Monday, November 17, 2008

46. The Doors - S/T

I still own every Doors album in some form or other, so it's best to just start at the beginning with them.

I was, at one point in my wayward youth, the Biggest Doors Fan Ever. I have since come to terms with the fact that Jim Morrison really didn't speak to me from the poster on my wall. You can see how I was easily swayed into believing so, though. There he was, in glorious black and white, shirtless, arms outstretched like a scarecrow martyr. His eyes followed me around the room [Yes! That's the one!] He used to tell me things, whisper to me in the dead of night when the only light in the room was from the red-tinted bulb that pointed towards my Morrison shrine. When Jim whispered, he said things like You cannot petition the lord with prayer!

I was probably about 14 when my fascination with the Doors began, and it started with this album and one song in particular. Yes. The End.

Now, I'm not denying that the Doors put out some decent music and that Morrison wrote some interesting lyrics, but when you look at this stuff from the distance of 30 years or so, you wonder what life may have been like without the drugs. Well, I do.

The End is probably the most quoted Doors song of all time. It’s quoted by pretentious potheads who think they are being deep and meaningful; by retro beatnik poets who carry tattered paperback copies of On the Road in the back pocket of their faded jeans; by psuedo-intellectuals who claim that Adlous Huxley’s Doors of Perception is the single greatest thing ever written by man; and by despondent, razor-weilding, confused, emotional teenagers who think they have this connection with Morrison, a connection with the sixties, man and hey, the blue bus is calling us.

Ride the snake, ride the snake
To the lake, the ancient lake, baby
The snake is long, seven miles
Ride the snake...he's old, and his skin is cold


Do you know that otherwise intelligent people have spent entire weekends drinking vodka and deciphering those very lyrics? Here’s a news flash: It’s nonsense. No matter what you want to believe, no matter how allegorical and deep you think those words are, no matter how much Freud you studied or Smirnoffs you drank, those words are the magnetic poetry of the Age of Aquarius.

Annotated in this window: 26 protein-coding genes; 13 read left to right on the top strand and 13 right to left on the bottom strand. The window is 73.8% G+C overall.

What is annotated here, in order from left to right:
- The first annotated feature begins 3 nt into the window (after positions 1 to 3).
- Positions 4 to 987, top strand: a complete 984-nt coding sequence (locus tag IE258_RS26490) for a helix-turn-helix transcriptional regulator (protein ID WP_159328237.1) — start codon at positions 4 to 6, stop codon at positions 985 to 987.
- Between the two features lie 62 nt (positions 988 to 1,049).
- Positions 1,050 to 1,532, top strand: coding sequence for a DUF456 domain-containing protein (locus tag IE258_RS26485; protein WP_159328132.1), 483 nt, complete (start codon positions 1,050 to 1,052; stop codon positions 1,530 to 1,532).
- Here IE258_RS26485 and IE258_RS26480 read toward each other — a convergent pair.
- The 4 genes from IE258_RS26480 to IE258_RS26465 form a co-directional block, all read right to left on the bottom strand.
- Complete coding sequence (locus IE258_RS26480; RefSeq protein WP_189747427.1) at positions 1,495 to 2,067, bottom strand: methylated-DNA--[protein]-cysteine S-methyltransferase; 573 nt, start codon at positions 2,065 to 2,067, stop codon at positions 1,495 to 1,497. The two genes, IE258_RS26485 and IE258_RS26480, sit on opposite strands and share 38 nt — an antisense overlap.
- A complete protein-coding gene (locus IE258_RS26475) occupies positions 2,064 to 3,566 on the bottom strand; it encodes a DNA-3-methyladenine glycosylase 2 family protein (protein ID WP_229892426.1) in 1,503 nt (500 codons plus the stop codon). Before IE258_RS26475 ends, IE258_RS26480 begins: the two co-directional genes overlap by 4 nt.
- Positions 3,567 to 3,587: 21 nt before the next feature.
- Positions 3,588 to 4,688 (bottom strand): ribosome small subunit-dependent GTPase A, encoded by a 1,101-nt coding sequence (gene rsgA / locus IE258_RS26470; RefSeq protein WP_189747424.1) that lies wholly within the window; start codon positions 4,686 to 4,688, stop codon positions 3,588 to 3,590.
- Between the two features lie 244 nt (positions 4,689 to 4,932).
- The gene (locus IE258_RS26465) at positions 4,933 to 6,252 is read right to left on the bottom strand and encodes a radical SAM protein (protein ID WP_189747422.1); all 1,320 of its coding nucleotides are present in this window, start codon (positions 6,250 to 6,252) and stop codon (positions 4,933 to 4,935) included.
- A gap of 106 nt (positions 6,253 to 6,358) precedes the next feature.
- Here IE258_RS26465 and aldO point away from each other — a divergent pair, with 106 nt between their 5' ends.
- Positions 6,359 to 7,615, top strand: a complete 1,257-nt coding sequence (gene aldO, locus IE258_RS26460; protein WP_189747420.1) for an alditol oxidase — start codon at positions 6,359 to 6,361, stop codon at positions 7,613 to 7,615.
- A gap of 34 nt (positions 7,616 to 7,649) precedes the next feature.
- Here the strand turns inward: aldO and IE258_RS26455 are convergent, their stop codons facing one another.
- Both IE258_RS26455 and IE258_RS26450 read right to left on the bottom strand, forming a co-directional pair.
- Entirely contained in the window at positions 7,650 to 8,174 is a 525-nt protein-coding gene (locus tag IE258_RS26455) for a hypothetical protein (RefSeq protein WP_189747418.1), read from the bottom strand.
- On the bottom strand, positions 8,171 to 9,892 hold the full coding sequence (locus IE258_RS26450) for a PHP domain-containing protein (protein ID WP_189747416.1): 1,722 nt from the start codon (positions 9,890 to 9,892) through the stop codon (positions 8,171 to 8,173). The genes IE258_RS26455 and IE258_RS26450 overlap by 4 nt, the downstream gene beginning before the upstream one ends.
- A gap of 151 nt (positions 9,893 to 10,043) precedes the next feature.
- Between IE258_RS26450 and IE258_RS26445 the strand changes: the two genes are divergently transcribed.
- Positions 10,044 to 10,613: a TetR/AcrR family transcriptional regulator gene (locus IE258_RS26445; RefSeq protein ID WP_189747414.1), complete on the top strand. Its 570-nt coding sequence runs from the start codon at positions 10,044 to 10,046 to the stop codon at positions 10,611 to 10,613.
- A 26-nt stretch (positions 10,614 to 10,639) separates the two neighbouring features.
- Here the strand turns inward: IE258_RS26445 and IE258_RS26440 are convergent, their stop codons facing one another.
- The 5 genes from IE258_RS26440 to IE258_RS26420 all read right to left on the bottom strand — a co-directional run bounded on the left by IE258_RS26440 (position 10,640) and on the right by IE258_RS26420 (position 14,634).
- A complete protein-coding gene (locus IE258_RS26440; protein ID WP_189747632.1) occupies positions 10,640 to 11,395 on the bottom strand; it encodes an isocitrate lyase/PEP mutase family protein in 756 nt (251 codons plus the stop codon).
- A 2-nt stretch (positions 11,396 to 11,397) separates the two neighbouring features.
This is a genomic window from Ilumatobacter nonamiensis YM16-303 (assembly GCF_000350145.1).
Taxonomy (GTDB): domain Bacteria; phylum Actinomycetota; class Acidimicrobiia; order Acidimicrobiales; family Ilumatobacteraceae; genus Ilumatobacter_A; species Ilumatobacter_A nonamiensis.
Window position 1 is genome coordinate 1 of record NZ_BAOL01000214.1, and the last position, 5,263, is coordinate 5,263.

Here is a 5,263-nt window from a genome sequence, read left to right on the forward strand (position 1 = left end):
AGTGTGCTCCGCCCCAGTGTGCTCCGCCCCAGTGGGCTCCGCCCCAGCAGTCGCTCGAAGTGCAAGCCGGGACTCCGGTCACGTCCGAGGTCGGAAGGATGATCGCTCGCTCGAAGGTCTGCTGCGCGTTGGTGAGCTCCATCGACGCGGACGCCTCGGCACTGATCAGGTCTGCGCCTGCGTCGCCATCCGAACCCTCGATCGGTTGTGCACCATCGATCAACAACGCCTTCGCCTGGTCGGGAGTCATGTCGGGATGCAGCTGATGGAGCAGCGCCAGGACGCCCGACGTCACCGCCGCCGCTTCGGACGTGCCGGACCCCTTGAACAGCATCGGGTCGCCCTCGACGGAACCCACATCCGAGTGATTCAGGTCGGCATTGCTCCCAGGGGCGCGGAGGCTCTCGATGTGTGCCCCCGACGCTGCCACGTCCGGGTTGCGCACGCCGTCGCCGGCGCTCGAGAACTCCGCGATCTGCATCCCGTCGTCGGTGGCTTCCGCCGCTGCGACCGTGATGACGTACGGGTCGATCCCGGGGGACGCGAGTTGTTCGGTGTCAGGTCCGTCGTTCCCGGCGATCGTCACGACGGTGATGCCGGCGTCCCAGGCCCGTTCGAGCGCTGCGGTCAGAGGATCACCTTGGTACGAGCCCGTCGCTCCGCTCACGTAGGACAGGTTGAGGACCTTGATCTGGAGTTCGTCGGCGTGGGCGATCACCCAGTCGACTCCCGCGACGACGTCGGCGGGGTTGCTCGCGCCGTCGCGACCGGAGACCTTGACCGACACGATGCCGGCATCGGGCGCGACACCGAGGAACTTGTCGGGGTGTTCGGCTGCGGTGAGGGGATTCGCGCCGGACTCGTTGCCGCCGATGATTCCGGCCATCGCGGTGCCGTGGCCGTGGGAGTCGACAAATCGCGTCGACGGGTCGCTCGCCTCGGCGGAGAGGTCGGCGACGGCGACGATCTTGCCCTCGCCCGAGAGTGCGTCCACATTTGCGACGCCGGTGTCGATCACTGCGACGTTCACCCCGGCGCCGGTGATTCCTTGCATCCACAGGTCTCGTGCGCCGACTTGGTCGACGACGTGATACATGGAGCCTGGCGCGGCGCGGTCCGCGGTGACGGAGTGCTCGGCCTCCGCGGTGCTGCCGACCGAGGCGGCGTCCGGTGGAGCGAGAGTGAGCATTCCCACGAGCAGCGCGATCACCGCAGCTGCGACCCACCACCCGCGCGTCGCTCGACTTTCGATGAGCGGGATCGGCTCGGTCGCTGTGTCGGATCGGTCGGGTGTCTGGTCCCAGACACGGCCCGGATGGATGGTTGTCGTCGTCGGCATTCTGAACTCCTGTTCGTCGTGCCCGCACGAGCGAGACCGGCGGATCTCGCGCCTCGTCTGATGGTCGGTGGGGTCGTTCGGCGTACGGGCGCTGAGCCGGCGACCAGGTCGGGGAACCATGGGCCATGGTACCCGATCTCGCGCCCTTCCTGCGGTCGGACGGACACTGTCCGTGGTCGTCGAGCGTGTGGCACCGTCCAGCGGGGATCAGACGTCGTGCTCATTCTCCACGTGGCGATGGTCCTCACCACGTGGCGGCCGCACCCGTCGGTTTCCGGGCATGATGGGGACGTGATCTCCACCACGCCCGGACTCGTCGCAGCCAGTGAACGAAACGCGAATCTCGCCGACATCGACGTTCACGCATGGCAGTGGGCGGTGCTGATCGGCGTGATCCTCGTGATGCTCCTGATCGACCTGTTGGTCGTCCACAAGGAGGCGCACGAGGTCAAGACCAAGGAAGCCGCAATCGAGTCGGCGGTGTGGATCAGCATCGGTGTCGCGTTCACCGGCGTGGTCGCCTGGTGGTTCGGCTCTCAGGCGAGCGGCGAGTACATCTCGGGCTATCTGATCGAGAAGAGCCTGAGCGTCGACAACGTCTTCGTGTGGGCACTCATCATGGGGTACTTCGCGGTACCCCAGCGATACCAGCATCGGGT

I’m not saying the Doors sucked in general. I was a big fan and I still dust off the albums once in a while. But if you’re over 18 and not hindered by drug addiction or alcoholism that may cloud your thinking and you still believe these words are the most powerful thing you ever heard, you might want to rethink your life path.

On a side note, I spent about 200 hours of my life watching a Doors cover band play in shitty clubs. The very same cover band the Dead Milkmen mocked in the opening to Bitchin' Camaro.

It sucks when the haze of youth clears away and you realize your idols were nothing more than phonies. You hear that, Jonas Brothers fan?

Favorite song: Alabama Song
Holy crap, that cover band is still at it!

6 comments:

Solonor Rasreth said...

I think this is going to be a recurring theme. I, too, loved the Doors and all their psychedelicy goodness. Now, I realize that they really had some nifty pop singles (Break On Through, Light My Fire, People Are Strange, Hello I Love You) and some really long pieces of crap that I didn't used to think were crap (LA Woman, The End, Riders on the Storm).

I still like Roadhouse Blues, but all you have to do is listen to Peace Frog (or even realize that they had a song called "Peace Frog") to know how full of it Jim Morrison was.

Cullen said...

I'll tell you about Texas Radio and the big beat.

Fellow Doors fan here.

margi said...

I LOVE IT! It's too true to be funny, but yes, man, yes.

But SRSLY - I doubt the Jonas Brothers could come up with anything rivaling "The Alabama Song."

Heh.

margi said...

(And yes. I am aware that The Doors did not write the tune. I'm just sayin'.)

Timmer said...

Am I the only one who twitches and lurches to the channel changer when "Riders on The Storm" comes on the radio when it IS in fact storming? The truly "clever" rock jock will follow it immediately with REO's "Ridin' the Storm Out," the live version.

It's right up there with "Tuesday Afternoon" by the Bloody Moos coming on...Tuesday afternoon. Attention "Classic Rock" stations: Not clever, not funny, not cool.

I used to own a Jim Morrison baseball jersey. Tan with olive green sleeves and Jim's face and shoulders from the post mentioned picture. I'd like to think it was my own natural stoner charm, but I'm pretty sure that shirt got me laid more often than any other article of college clothing.

Dilapidus said...

I think you are missing the point of the Doors lyrics..

I see them as the lyrical form of impressionism, a few odd words together evoking images in your mind. They didn't have to make sense, they had to make pictures, or even just interesting colors in your mind.

They did that, magnificently.